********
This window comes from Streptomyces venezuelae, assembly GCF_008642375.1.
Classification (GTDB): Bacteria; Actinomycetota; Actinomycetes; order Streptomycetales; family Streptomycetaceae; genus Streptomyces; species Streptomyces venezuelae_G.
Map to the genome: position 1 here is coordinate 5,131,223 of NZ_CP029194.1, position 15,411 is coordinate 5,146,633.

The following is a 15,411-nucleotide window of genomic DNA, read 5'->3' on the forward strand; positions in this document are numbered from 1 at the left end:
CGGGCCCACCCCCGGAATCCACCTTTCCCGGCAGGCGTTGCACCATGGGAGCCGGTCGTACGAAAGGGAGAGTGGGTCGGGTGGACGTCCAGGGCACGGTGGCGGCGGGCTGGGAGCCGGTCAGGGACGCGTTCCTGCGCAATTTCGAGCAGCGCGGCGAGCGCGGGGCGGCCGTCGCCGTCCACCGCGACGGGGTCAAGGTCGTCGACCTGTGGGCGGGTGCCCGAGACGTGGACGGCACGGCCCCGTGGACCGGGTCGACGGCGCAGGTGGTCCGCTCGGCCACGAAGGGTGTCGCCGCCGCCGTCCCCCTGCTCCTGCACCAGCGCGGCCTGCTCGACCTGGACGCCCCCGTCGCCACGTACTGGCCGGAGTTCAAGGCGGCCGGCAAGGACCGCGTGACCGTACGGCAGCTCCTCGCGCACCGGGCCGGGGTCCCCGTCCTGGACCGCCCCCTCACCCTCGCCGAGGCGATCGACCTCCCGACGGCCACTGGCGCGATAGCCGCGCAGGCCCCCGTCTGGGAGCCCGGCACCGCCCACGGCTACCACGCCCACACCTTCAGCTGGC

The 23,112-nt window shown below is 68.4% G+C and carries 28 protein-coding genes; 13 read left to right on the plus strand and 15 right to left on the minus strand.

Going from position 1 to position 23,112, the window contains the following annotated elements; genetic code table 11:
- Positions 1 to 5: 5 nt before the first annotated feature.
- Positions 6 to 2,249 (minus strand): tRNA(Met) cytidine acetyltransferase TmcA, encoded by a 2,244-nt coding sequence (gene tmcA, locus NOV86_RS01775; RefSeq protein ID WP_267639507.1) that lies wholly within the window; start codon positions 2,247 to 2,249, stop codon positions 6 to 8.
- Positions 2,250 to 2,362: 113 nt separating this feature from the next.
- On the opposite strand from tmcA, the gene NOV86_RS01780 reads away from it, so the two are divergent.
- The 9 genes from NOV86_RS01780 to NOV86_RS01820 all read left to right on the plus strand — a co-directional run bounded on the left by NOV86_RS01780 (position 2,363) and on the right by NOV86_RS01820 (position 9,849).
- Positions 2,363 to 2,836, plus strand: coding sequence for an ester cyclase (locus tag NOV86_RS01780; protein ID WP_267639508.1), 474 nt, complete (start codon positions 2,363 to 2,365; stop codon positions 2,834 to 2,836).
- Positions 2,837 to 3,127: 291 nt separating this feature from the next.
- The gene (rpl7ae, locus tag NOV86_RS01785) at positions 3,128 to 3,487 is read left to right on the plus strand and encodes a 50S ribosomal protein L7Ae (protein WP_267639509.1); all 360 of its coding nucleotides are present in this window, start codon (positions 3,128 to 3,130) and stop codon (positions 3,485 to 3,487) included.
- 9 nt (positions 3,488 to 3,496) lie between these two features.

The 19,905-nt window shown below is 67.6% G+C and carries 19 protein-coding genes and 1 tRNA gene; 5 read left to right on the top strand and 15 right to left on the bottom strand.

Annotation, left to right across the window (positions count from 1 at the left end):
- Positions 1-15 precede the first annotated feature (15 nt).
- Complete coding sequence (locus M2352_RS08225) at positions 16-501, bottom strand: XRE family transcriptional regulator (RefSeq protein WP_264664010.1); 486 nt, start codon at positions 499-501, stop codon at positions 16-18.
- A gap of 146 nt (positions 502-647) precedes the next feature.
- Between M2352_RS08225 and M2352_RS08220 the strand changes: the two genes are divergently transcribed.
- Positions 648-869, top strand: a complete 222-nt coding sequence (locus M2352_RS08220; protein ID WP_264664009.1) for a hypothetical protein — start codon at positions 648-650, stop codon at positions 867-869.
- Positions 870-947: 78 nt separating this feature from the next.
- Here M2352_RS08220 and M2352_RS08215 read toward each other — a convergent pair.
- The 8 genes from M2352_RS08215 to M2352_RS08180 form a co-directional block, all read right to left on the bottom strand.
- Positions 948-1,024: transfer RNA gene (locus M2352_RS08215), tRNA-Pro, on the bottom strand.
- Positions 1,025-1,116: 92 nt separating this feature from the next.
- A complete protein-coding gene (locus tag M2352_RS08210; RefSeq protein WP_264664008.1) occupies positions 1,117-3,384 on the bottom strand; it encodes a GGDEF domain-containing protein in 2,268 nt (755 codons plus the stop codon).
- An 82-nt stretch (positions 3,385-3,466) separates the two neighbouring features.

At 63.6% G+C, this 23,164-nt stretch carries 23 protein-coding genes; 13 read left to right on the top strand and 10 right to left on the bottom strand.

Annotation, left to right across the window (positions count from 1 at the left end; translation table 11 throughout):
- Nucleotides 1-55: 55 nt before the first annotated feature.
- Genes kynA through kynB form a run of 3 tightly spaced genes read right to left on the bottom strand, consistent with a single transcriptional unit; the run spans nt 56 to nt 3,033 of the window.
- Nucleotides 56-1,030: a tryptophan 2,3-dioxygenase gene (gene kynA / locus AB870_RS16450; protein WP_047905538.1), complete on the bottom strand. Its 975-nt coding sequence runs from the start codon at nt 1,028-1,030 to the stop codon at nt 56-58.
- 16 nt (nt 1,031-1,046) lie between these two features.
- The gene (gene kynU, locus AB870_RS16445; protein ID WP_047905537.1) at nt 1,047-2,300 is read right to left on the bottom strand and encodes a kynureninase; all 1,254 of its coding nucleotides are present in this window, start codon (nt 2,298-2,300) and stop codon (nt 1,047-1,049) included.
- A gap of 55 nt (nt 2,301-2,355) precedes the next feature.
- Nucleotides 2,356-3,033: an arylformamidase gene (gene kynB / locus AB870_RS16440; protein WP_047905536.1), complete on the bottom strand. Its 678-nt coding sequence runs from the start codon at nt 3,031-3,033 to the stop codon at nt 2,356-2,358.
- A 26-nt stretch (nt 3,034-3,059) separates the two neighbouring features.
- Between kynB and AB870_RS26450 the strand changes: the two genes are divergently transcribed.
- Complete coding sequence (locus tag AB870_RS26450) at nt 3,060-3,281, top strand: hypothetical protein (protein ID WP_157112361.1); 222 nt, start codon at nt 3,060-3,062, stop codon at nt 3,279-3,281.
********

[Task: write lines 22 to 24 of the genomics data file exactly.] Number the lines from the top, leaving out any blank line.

- Between M2352_RS08225 and M2352_RS08220 the strand changes: the two genes are divergently transcribed.
- Positions 648-869, top strand: a complete 222-nt coding sequence (locus M2352_RS08220; protein ID WP_264664009.1) for a hypothetical protein — start codon at positions 648-650, stop codon at positions 867-869.
- Positions 870-947: 78 nt separating this feature from the next.